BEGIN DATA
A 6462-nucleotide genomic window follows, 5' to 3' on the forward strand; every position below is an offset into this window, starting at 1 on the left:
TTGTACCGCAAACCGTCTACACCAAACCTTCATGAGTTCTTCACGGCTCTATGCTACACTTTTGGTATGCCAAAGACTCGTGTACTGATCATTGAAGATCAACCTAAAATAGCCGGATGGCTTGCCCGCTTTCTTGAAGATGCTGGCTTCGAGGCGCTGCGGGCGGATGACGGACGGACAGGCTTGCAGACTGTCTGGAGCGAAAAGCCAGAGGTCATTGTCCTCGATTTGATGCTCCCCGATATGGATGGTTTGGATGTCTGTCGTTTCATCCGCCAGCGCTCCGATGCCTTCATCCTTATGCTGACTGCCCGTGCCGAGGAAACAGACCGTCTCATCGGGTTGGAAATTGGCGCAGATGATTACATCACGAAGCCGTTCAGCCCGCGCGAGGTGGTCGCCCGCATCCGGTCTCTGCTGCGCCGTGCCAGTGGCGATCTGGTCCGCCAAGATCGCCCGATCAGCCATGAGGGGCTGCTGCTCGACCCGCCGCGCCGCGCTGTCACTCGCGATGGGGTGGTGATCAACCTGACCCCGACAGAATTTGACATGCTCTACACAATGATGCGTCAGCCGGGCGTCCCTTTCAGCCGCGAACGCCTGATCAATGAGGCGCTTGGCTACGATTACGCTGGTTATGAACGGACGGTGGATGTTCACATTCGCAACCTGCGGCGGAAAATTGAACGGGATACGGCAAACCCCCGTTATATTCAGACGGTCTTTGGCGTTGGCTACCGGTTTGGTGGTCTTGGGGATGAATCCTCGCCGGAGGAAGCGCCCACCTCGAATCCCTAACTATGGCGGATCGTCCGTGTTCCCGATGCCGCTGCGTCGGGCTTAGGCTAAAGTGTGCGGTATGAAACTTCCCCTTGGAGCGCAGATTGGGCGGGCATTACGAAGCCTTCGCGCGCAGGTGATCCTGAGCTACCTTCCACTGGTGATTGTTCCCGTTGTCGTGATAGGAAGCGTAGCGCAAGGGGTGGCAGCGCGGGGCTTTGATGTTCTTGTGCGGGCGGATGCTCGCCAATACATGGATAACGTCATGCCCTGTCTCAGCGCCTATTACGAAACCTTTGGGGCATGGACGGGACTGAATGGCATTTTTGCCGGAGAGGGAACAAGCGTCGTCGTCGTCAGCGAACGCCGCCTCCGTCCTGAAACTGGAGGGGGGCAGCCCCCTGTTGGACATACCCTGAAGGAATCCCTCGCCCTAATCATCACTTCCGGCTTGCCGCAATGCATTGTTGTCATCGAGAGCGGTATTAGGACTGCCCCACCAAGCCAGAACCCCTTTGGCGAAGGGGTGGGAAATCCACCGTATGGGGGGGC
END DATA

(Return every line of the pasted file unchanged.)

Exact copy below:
A 6462-nucleotide genomic window follows, 5' to 3' on the forward strand; every position below is an offset into this window, starting at 1 on the left:
TTGTACCGCAAACCGTCTACACCAAACCTTCATGAGTTCTTCACGGCTCTATGCTACACTTTTGGTATGCCAAAGACTCGTGTACTGATCATTGAAGATCAACCTAAAATAGCCGGATGGCTTGCCCGCTTTCTTGAAGATGCTGGCTTCGAGGCGCTGCGGGCGGATGACGGACGGACAGGCTTGCAGACTGTCTGGAGCGAAAAGCCAGAGGTCATTGTCCTCGATTTGATGCTCCCCGATATGGATGGTTTGGATGTCTGTCGTTTCATCCGCCAGCGCTCCGATGCCTTCATCCTTATGCTGACTGCCCGTGCCGAGGAAACAGACCGTCTCATCGGGTTGGAAATTGGCGCAGATGATTACATCACGAAGCCGTTCAGCCCGCGCGAGGTGGTCGCCCGCATCCGGTCTCTGCTGCGCCGTGCCAGTGGCGATCTGGTCCGCCAAGATCGCCCGATCAGCCATGAGGGGCTGCTGCTCGACCCGCCGCGCCGCGCTGTCACTCGCGATGGGGTGGTGATCAACCTGACCCCGACAGAATTTGACATGCTCTACACAATGATGCGTCAGCCGGGCGTCCCTTTCAGCCGCGAACGCCTGATCAATGAGGCGCTTGGCTACGATTACGCTGGTTATGAACGGACGGTGGATGTTCACATTCGCAACCTGCGGCGGAAAATTGAACGGGATACGGCAAACCCCCGTTATATTCAGACGGTCTTTGGCGTTGGCTACCGGTTTGGTGGTCTTGGGGATGAATCCTCGCCGGAGGAAGCGCCCACCTCGAATCCCTAACTATGGCGGATCGTCCGTGTTCCCGATGCCGCTGCGTCGGGCTTAGGCTAAAGTGTGCGGTATGAAACTTCCCCTTGGAGCGCAGATTGGGCGGGCATTACGAAGCCTTCGCGCGCAGGTGATCCTGAGCTACCTTCCACTGGTGATTGTTCCCGTTGTCGTGATAGGAAGCGTAGCGCAAGGGGTGGCAGCGCGGGGCTTTGATGTTCTTGTGCGGGCGGATGCTCGCCAATACATGGATAACGTCATGCCCTGTCTCAGCGCCTATTACGAAACCTTTGGGGCATGGACGGGACTGAATGGCATTTTTGCCGGAGAGGGAACAAGCGTCGTCGTCGTCAGCGAACGCCGCCTCCGTCCTGAAACTGGAGGGGGGCAGCCCCCTGTTGGACATACCCTGAAGGAATCCCTCGCCCTAATCATCACTTCCGGCTTGCCGCAATGCATTGTTGTCATCGAGAGCGGTATTAGGACTGCCCCACCAAGCCAGAACCCCTTTGGCGAAGGGGTGGGAAATCCACCGTATGGGGGGGC